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Old 6th March 2012, 05:23 PM   #1
AlexQS is offline AlexQS  United States
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Join Date: Jan 2012
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Default First build, Dual-Mono LM3875

It seems that things are starting to come together here. Transformers arriving on Thursday hopefully. I chose two 330VA 25v + 25v

I practiced soldering with a radio-shack kit. After a little practice things were begining to look good.

Then on the LM3875, my first couple of joints didn't turn out so well. They just look a little gritty and dull. It is difficult to photograph shiny things, but the others look mirror-chrome-like shiny, so that's good

I tried to reheat/reflow the two that look dull, it seemed to make it worse, so I stopped messing with it. They look a little better now that I have scrubbed off the rosin stuff, not too gritty anymore, but not as shiny as the rest. Should I remove the solder with a wick, and then start over?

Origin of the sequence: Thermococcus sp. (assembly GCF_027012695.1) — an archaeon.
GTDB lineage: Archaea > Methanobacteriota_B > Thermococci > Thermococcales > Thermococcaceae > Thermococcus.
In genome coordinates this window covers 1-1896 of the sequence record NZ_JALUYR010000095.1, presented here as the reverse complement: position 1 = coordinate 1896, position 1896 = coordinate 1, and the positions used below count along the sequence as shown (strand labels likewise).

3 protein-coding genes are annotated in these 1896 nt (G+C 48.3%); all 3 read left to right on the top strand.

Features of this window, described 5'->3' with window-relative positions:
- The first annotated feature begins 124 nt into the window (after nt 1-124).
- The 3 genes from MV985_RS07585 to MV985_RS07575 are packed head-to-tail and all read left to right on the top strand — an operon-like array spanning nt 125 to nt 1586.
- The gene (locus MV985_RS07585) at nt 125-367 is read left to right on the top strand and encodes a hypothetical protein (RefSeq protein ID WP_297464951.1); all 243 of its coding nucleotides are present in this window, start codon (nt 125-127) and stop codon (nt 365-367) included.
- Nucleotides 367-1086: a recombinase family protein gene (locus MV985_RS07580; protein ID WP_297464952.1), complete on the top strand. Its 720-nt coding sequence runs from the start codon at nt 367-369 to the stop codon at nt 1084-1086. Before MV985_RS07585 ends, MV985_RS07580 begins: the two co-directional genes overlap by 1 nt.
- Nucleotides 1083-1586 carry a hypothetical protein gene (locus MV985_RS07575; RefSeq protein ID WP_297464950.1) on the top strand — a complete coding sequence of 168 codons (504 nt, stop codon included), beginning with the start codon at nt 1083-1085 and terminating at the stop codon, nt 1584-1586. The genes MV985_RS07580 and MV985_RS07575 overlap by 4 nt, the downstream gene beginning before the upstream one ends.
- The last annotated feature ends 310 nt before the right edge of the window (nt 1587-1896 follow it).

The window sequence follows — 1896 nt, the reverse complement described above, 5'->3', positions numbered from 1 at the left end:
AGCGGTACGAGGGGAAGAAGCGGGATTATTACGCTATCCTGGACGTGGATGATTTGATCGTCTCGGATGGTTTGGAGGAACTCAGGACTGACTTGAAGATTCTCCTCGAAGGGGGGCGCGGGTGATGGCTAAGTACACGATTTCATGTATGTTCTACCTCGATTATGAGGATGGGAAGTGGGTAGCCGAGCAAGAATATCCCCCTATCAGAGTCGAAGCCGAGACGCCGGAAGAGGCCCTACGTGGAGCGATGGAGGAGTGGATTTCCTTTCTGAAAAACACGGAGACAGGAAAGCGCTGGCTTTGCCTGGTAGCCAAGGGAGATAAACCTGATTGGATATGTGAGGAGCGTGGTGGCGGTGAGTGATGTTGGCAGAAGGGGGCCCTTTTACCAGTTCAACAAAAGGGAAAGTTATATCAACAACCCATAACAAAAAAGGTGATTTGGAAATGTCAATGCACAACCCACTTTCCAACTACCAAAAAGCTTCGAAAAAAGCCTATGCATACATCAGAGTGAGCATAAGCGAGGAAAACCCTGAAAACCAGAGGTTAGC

There is one place that I have created a solder bridge, but I think that that part of Rf and R3 on the board are connected anyway, right?

Board around pin 11 on chip started to melt, but I don't think too bad. I don't think there is much I can do about it now.

So here is a macro 1:2 photo. Be nice (and honest), it's a close up, and my first try after practicing with only a couple dozen or so LED's and resistors from Radio Shack.

p.s. I highly reccomend this little magnifying glass thing. My eyes are getting old, and this thing was only $4. Not highest quality, the arms are hard to lock into a position, but I only use the glass part anyway.

More to follow soon next week or two. I think you'll like my concept and design for chassis!


AlexQS
Attached Images
File Type: jpg LM3875 soldering.jpg (606.8 KB, 497 views)
File Type: jpg LM3875 both.JPG (533.3 KB, 473 views)
File Type: jpg pDaniels board.jpg (120.4 KB, 447 views)
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Old 6th March 2012, 05:40 PM   #2